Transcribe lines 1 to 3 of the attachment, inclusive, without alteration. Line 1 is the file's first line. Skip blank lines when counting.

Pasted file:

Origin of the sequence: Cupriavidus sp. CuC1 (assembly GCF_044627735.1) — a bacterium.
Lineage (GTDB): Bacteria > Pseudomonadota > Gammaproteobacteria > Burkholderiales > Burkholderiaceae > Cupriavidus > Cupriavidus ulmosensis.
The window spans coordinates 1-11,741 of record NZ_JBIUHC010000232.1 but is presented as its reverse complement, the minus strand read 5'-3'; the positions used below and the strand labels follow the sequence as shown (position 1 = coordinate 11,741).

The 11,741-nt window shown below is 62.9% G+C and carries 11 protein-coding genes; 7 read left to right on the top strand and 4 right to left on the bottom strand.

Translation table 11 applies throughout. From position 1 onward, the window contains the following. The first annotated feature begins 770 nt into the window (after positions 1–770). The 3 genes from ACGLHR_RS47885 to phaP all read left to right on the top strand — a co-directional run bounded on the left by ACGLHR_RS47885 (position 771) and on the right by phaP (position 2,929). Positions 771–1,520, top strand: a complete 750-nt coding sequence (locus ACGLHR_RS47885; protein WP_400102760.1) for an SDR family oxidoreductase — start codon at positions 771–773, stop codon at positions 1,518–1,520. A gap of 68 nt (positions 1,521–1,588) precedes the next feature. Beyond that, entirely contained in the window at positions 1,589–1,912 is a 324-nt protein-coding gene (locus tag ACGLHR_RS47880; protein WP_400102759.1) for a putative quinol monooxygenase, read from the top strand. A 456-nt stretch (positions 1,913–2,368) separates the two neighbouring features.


Origin of the sequence: Cupriavidus sp. CuC1 (assembly GCF_044627735.1) — a bacterium.
Lineage (GTDB): Bacteria > Pseudomonadota > Gammaproteobacteria > Burkholderiales > Burkholderiaceae > Cupriavidus > Cupriavidus ulmosensis.
The window spans coordinates 1-11,741 of record NZ_JBIUHC010000232.1 but is presented as its reverse complement, the minus strand read 5'-3'; the positions used below and the strand labels follow the sequence as shown (position 1 = coordinate 11,741).